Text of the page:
Your hosts, Richard and Sue Schmidt, have been Alaskans since the early 1970’s. Richard first came to Alaska in 1966 on a family vacation and knew right then Alaska was where he had to spend the rest of his life. Upon graduating from high school, he moved to Valdez and then to Cordova in 1972. Working in the canneries and then as a commercial salmon fisherman in Prince Wm. Sound. In 1974 he moved to an abandoned mining town in the sound, called Ellamar, to live the Alaskan bush life. He met his future bride there and in 1979 with a 3 year old son and a 1 year old daughter, they moved to Seward, bought some land and built a small cabin to raise their children in. They’ve been in Seward ever since and wouldn’t think of living anywhere else. Work on the B&B began in 1985 as the future family home. One board and a dollar at a time. A slow way to go. Life happens and before we knew it the kids were grown and gone and we still hadn’t finished the new house. Not needing all that room anymore and being quite comfortable in our little cabin we decided to turn the project into a unique one-of-a-kind Alaskan Bed and Breakfast. With
financial help from our loving family and a lot of help from our friends (Richard’s best friend, Paul Paquette, did all the fantastic shingle work on the exterior) the B&B opened for guests in June of 2005.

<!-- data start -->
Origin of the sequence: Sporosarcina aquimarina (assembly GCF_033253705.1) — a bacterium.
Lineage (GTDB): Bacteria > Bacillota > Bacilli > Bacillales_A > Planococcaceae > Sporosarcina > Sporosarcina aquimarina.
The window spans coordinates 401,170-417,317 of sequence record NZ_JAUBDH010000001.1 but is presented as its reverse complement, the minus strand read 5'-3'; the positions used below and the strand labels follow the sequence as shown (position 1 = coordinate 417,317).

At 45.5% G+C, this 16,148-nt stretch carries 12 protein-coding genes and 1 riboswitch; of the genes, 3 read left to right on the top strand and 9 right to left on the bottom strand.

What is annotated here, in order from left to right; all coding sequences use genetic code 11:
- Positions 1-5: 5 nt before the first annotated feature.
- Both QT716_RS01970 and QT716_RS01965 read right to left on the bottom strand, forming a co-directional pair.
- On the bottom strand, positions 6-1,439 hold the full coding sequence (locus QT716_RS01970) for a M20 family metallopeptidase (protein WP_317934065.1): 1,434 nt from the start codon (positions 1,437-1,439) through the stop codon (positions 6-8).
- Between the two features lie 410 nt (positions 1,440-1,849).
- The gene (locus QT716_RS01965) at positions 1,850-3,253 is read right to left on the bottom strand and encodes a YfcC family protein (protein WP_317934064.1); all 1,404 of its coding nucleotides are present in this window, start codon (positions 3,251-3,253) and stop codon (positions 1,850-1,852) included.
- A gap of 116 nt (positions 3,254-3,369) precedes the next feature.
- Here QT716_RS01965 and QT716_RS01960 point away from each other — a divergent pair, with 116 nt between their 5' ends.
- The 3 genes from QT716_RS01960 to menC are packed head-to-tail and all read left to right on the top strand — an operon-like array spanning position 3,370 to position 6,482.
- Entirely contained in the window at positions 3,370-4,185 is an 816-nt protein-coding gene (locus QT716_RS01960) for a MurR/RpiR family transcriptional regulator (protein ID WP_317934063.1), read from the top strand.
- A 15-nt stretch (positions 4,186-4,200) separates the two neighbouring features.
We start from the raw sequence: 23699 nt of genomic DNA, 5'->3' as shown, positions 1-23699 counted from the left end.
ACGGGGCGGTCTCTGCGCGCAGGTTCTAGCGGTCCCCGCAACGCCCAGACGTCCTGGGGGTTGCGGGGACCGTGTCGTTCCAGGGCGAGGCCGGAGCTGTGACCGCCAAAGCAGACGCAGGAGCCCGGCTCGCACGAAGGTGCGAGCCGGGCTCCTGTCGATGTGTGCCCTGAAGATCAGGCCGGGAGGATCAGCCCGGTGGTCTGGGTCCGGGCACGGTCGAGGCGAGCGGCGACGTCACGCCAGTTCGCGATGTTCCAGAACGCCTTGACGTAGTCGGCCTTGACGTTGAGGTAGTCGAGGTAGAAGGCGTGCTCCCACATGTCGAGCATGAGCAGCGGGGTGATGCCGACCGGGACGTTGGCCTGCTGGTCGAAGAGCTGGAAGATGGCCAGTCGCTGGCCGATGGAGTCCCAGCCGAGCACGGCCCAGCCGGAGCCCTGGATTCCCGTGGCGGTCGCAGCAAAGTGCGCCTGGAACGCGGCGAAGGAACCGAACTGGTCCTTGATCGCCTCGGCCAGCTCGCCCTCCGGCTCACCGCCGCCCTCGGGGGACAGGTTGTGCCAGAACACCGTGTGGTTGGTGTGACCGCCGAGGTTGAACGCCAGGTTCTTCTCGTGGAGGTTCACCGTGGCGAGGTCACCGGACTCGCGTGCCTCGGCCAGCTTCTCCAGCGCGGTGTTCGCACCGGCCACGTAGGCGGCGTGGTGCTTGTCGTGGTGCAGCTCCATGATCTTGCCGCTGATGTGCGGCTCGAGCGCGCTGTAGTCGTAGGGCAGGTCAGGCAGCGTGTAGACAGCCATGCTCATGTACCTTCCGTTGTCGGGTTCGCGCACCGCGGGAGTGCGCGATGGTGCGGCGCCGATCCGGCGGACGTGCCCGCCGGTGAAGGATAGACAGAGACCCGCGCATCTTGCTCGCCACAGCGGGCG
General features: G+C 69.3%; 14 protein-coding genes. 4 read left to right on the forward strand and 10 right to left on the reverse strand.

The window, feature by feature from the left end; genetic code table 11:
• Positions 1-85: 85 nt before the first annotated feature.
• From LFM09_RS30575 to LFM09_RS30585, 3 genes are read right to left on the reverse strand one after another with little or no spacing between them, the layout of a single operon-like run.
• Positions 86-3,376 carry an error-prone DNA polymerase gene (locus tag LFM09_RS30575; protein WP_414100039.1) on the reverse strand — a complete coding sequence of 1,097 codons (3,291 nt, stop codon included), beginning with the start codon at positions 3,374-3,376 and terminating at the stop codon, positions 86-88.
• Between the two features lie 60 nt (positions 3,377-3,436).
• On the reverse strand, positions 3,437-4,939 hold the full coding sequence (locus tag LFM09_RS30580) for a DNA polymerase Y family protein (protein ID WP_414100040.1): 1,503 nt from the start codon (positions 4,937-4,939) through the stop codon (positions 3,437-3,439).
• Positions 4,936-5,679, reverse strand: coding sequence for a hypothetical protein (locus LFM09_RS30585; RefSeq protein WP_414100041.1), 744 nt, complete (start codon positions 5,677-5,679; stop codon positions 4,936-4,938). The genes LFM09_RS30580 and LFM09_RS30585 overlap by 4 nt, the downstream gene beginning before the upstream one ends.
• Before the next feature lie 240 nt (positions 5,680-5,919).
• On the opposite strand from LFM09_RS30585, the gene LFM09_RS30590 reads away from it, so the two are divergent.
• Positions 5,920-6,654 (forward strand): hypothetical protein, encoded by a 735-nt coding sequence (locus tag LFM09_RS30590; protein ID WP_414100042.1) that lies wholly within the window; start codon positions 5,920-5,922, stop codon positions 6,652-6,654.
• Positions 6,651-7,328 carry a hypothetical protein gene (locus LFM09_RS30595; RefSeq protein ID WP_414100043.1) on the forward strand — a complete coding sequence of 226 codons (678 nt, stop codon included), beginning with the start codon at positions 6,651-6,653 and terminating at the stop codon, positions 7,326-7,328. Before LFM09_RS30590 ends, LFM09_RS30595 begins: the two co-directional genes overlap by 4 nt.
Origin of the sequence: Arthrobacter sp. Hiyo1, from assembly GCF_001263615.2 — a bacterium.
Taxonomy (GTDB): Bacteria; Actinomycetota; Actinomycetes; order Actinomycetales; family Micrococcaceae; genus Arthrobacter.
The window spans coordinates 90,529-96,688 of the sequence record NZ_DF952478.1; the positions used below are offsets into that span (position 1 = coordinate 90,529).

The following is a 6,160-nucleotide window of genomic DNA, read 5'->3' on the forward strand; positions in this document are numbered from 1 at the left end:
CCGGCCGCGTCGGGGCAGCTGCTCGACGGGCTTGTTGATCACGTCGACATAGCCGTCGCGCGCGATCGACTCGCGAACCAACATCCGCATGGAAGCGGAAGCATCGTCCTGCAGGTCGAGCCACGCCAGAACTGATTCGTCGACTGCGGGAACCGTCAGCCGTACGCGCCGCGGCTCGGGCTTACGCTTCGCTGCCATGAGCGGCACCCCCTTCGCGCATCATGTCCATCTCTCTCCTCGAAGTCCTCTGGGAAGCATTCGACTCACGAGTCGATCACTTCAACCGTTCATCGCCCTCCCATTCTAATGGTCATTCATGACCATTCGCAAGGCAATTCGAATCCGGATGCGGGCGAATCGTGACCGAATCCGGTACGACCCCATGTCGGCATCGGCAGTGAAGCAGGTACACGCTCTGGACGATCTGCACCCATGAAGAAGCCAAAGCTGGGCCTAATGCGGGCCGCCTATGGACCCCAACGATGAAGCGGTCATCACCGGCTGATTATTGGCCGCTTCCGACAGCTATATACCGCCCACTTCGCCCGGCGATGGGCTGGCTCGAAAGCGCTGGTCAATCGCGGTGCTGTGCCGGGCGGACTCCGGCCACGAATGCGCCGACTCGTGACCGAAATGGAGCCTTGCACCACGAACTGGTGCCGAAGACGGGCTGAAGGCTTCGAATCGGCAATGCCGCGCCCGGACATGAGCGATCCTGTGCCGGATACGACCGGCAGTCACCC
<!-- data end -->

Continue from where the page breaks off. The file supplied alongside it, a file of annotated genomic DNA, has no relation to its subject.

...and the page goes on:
We are very proud to own a part of Alaska’s history and culture, our Sourdough start. Our sourdough first came to Alaska in 1905 when the J.P. Morgan company came to Cordova to build the railroad into the Kennicott copper mine at McCarthy. The company cook, Beauregard, brought his sourdough start with him from San Francisco. As was the custom, he shared his start with many miners and trappers heading into the interior. He also gave it to a young couple starting a small cafe. The Pioneer Cafe served hot sourdough pancakes and bread everyday until the 1980’s when the owners died and the doors closed forever. A good friend of ours was the cook at the time of closing and she got the sourdough start, named it “Beauregard” ,and gave it to us and many others. We’re sure you will enjoy tryingthis unique taste of Alaska’s history.